Once you are registered as a national of at least one country, and if you don’t stay in any one country’s safe home zone for extended periods of time, and don’t form a productive and localized part of the internal economy or commit any crime in any of their safe home zone, the countries usually leave you alone. You will have to deal with some paperwork and maybe pay some money each time you move from one country’s safe home zone to another one’s, but at least as you don’t overstay your welcome in any of them, and are registered as a national with at least one of them, none of the countries will probably oblige you to become a habitual resident with them.

Being a country’s habitual resident will oblige you (again, in the three ways, morally, socially and through causal consequence) to hand over about a quarter of your income to that country’s organization. Here ‘income’ is a bit hard to define, but let’s not discuss that here; the point is, being a country’s habitual resident costs a lot of money. But as I said before, most countries offer benefits in return. The main ones are:

Very poor people rely on the charity of other members of the country where they are habitually resident to pay for their costs. If they would not be members of any country, they might not be able to afford education or health care. But could someone who earns at least average income do without those, and organize them herself without going through any of the country for it?

Of course you would have to change safe home zones regularly, so as not to fall under any country’s obligation to register as a habitual resident. That can be easy though, often you only have to cross the border for a ‘visa run’ every few months. You would have to organize your own education, which probably means your children’s education. This can easily be done with a student loan and/or some savings. You can also save up your own pension if you’re disciplined enough not to spend it prematurely, and charity to people who are poorer than you is also easily organized.

Unemployment insurance is a strange concept about which I could write a whole separate post. Its very concept regards humans as employees rather than as autonomous agents. If you’re not disabled, then you can work. Maybe you will have to become a fisherman or a cleaner, but if you’re the slightest bit resourceful, you will not die from hunger as long as you are able to do valuable work.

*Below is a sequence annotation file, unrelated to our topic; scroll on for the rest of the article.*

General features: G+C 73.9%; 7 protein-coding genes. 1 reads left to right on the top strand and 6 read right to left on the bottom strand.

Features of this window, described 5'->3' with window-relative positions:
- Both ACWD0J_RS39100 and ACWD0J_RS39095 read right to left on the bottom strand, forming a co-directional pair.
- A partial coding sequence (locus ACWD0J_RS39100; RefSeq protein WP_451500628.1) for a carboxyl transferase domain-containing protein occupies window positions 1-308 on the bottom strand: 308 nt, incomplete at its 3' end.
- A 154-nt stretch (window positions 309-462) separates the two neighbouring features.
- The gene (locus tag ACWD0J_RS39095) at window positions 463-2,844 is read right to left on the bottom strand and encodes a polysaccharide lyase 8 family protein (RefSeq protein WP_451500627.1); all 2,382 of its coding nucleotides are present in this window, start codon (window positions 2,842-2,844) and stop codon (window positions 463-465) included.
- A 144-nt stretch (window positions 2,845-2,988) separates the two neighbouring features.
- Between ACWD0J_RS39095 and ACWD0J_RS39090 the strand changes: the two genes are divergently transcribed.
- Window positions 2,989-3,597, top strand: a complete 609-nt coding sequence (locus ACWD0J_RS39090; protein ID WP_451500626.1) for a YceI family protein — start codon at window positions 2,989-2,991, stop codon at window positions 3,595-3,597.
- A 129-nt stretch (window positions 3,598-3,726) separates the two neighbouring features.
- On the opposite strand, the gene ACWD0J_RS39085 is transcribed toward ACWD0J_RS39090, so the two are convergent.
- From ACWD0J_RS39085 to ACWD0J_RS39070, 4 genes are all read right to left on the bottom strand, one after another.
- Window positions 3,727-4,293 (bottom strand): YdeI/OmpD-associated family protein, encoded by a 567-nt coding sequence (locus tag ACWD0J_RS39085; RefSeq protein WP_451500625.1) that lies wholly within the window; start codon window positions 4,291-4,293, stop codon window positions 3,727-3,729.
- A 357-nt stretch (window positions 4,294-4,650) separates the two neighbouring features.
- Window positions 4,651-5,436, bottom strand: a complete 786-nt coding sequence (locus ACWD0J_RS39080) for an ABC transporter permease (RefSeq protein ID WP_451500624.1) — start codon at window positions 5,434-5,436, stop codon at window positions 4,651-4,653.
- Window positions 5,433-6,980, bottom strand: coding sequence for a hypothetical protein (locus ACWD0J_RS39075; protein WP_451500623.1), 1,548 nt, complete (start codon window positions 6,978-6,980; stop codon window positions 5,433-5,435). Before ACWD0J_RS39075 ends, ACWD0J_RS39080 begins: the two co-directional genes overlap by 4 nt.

That leaves health care insurance and disability insurance. You can get international cover for those while travelling away from your country of habitual residence (for instance ) but I have yet to find an insurance that offers these without that requirement. More than a requirement, it is an assumption actually that, surely, you are registered as a habitually resident with at least one of the countries.

Many people are not registered as habitual residents with any of the countries, but then they probably also have no health care insurance anywhere. I am interested in setting up a private transnational insurance for nomads. Many people conduct their business online now, culture is becoming more globalized, and long-distance travel is becoming more and more affordable. This means that the countries are starting to lose their value proposition as providers of nationality registration and of habitual resident rights packages.

Of course we need government and law enforcement, but they can be organized on a local scale at various hierarchical levels. For instance if you live in Barcelona, the law is prescribed and enforced by the owners association (‘comunidad’) of your building, maybe a neighborhood watch, the city council, the autonomous region of Catalunya, the country whose safe home zone it lies in (Spain), and the European Union. This works well, and the country does not necessarily need to have a special status within this line-up.

If countries allow registered nationals of all other countries to enter their safe home zone temporarily (with a tourist visa), then they might as well allow in all humans. This means countries should extend tourist visas to humans who enter their safe home zone with for instance an identity card of a transnational republic. Within the euro zone, countries already stopped enforcing their border controls.

The reason people want to keep borders up is often because many of them feel unsafe around people who are different from them (a phenomenon known as xenophobia). We can use the word foreigner to describe someone who is not a national of the country whose safe zone she resides in. I myself for instance have been a foreigner for over 10 years now.

Many people suffer from xenophobia, and are afraid of foreigners in general. They experience the presence of a foreigner in their safe zone as an intrusion. The sense of intrusion makes them feel unsafe from crime, and they also often fear their property is unsafe from crime (ah, property…). In the end, the countries exist to make the inhabitants of their safe zones feel safe from crime. Personally, I think the concept of trying to lock down humans into geographical safe zones because of assumptions about regional crime levels is ripe for a good rethink.

It’s ironic that the countries have often established their existence using crime against human members of other countries, then tend to define their own rules by making deviation from them a crime for their citizens, and finally also stay in existence because the inhabitants of their safe zones fear crimes against what they consider their property.

But my main point is: Let me know if you know of any private personal insurance systems that do not require you to have a country of habitual residence. If we have that then we can found a Nomad Nation: a transnational republic that offers a voluntary social welfare system which allows you to live your life without relying on the countries.